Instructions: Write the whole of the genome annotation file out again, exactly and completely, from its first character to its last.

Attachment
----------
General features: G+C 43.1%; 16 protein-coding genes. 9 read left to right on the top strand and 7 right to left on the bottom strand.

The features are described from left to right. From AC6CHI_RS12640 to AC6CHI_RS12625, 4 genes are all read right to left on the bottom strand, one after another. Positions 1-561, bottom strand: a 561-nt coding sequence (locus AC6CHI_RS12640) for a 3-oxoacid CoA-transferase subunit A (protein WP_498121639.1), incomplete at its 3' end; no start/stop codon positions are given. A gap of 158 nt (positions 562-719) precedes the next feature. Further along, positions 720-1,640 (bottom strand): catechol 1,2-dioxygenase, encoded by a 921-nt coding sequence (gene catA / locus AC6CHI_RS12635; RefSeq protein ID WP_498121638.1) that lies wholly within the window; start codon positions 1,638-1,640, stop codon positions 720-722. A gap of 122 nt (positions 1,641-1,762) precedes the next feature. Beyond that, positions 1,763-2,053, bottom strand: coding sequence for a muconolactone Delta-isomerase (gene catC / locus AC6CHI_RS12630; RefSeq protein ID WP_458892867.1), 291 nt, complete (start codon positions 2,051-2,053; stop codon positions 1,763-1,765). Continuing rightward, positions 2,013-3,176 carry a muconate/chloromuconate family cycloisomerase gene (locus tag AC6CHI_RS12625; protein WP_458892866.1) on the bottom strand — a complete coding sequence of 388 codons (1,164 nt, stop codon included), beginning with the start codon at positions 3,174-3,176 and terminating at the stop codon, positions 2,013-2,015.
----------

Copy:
General features: G+C 43.1%; 16 protein-coding genes. 9 read left to right on the top strand and 7 right to left on the bottom strand.

The features are described from left to right. From AC6CHI_RS12640 to AC6CHI_RS12625, 4 genes are all read right to left on the bottom strand, one after another. Positions 1-561, bottom strand: a 561-nt coding sequence (locus AC6CHI_RS12640) for a 3-oxoacid CoA-transferase subunit A (protein WP_498121639.1), incomplete at its 3' end; no start/stop codon positions are given. A gap of 158 nt (positions 562-719) precedes the next feature. Further along, positions 720-1,640 (bottom strand): catechol 1,2-dioxygenase, encoded by a 921-nt coding sequence (gene catA / locus AC6CHI_RS12635; RefSeq protein ID WP_498121638.1) that lies wholly within the window; start codon positions 1,638-1,640, stop codon positions 720-722. A gap of 122 nt (positions 1,641-1,762) precedes the next feature. Beyond that, positions 1,763-2,053, bottom strand: coding sequence for a muconolactone Delta-isomerase (gene catC / locus AC6CHI_RS12630; RefSeq protein ID WP_458892867.1), 291 nt, complete (start codon positions 2,051-2,053; stop codon positions 1,763-1,765). Continuing rightward, positions 2,013-3,176 carry a muconate/chloromuconate family cycloisomerase gene (locus tag AC6CHI_RS12625; protein WP_458892866.1) on the bottom strand — a complete coding sequence of 388 codons (1,164 nt, stop codon included), beginning with the start codon at positions 3,174-3,176 and terminating at the stop codon, positions 2,013-2,015.